Using catchy slogans and scary rhetoric, the Republicans have done a masterful job of painting themselves as the party of austerity and fiscal discipline. “Where are the jobs?” “Runaway deficits.” “Government takeover.” After years of profligacy, they say, they’ve gotten religion, and can be trusted to run the show once again. But scratch lightly and, just below that veneer, you’ll find that nothing has changed at all.
“I’ve admitted that Republicans made their fair share of mistakes when they had the majority in this institution,” said House Minority Leader John Boehner at his weekly press conference yesterday morning. “But I think our members have learned their lessons.”
The lesson, though, is that Republicans were right all along—tax cuts can cure all that ails the country—and that they just fell into a brief trap of allowing too much discretionary spending.
The fight over the stimulus, he said, “was all about more government spending, not more about allowing American families and small businesses to keep more of what they earn, because when it’s all said and done they’re the ones who are gonna have to get the economy going again,” Boehner said, ignoring the fact that about one-third of the stimulus bill’s cost came from tax cuts.
Another reporter asked Boehner if he worried the tax cuts he envisions will deepen deficits. Boehner took a turn on the Laffer curve.
“You equate the idea of lowering marginal tax rates with less revenue for the federal government,” Boehner cautioned. “We’ve seen over the last 30 years that lower marginal tax rates have led to a growing economy, more employment, and more people paying taxes. And if you look at the revenue growth over those 30 years, you’ve got a prime example of what we’ve been talking about.”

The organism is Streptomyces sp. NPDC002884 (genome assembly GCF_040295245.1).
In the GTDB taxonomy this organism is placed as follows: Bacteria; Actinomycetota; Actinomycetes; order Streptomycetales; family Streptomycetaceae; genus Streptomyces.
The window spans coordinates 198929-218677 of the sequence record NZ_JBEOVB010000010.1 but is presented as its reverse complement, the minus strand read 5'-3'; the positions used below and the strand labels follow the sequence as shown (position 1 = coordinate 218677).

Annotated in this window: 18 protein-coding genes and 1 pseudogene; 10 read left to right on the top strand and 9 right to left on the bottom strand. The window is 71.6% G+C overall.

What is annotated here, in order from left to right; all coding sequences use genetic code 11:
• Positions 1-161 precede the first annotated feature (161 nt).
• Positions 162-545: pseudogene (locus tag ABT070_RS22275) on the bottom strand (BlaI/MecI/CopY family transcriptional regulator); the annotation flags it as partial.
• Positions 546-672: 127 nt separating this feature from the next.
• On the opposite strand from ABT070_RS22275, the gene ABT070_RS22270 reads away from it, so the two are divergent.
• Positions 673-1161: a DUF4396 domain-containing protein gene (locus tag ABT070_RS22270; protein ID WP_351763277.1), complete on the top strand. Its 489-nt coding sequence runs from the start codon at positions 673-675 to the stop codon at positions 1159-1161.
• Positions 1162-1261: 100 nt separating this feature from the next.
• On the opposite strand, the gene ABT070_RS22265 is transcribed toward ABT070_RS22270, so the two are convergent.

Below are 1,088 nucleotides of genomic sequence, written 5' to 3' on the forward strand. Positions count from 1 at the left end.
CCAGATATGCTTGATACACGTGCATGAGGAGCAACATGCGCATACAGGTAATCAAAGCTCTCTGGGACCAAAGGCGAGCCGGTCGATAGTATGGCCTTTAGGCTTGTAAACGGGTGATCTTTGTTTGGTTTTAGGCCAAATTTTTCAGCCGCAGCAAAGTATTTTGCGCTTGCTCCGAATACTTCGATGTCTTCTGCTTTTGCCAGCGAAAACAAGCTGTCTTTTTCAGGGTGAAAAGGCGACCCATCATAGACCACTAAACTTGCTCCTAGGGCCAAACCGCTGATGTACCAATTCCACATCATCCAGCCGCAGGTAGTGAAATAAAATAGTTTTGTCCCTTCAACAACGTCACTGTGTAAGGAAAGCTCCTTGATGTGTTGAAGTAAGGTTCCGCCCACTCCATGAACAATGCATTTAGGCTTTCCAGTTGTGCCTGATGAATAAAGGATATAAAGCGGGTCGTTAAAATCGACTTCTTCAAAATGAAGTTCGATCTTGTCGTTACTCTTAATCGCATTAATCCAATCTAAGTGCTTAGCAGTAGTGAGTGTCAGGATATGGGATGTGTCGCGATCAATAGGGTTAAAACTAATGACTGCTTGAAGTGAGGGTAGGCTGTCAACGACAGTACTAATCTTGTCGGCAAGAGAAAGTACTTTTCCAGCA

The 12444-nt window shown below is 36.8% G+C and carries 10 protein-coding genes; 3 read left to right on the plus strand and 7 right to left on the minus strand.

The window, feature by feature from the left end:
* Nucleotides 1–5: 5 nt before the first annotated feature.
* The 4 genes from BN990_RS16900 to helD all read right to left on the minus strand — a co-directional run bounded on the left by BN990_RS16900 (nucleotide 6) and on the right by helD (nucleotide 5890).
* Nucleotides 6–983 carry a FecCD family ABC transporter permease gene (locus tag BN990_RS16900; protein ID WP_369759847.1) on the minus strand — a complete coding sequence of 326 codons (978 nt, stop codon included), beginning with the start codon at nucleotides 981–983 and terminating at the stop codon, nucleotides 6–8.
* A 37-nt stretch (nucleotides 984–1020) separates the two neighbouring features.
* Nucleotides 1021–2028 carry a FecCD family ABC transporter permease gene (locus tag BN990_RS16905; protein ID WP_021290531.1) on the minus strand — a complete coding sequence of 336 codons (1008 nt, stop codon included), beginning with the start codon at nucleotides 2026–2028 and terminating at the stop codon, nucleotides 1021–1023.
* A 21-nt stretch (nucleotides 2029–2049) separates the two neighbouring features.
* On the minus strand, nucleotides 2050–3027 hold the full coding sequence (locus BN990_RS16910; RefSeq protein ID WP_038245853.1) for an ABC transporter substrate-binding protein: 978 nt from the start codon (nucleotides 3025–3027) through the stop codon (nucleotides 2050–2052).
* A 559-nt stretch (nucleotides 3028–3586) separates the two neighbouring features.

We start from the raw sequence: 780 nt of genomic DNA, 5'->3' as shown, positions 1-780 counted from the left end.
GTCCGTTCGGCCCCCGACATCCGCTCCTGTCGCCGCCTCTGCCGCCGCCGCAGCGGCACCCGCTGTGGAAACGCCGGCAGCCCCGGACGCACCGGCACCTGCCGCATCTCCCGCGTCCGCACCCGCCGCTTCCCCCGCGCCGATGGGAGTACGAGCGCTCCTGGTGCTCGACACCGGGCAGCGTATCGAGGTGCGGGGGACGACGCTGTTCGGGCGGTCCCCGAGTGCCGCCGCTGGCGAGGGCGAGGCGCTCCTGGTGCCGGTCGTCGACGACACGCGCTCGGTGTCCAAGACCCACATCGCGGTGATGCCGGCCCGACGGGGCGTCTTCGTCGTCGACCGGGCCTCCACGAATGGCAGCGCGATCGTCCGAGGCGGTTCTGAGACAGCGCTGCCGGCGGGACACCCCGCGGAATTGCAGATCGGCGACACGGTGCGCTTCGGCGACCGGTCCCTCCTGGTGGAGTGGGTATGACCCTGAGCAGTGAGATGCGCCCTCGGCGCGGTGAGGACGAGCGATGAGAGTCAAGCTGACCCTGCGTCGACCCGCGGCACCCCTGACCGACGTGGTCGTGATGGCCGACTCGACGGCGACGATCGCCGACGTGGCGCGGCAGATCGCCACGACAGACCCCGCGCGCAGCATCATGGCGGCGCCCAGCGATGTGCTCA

This is practically the reverse of the truth. In the years after the Ronald Reagan and George W. Bush tax cuts, economic growth and employment were significantly lower than they were after Bill Clinton’s 1993 tax increases. According to Michael Ettlinger and John Irons of the Center for American Progress, “Over the seven-year periods after each legislative action, average annual growth was 3.9 percent following [Clinton’s 1993 tax increase], 3.5 percent following [Reagan’s 1981 tax cut], and 2.5 percent following [Bush’s 2001 tax cut].”
But beyond the factual contradiction, Boehner appeared to be in denial about the real impact of the Bush tax cuts. Another reporter followed up: “Are you saying that the Bush tax cuts didn’t effect the deficits that we’re in now?”
Boehner halted for a moment, then shrugged: “The reductions in ‘01 and ‘03 were to respond to an economic problem. ‘01 was done before 9/11. ‘03 was done in response to what happened to the economy. But that’s not what led to the budget deficit. It’s not the marginal tax rates. If you look at the problem that we’ve got here, it’s a spending problem, that has grown over the last five or six years. A real spending problem. “
Bush did use the 2001 recession to argue for tax cuts…but only after running for President on a platform of reducing taxes in response to Clinton’s budget surpluses. Tax cuts either way. And as for the latter claim—“that’s not what led to the budget deficit”—the numbers tell a much different story.
Take a look at this graph from the Center on Budget and Policy Priorities.
The Bush tax cuts are in fact the single biggest contributor to the current deficit.
So what, if anything, would Republicans do differently if they got another bite at the apple? The short answer seems to be: very little.
Brian Beutler is TPM's senior congressional reporter. Since 2009, he's led coverage of health care reform, Wall Street reform, taxes, the GOP budget, the government shutdown fight, and the debt limit fight. He can be reached at firstname.lastname@example.org.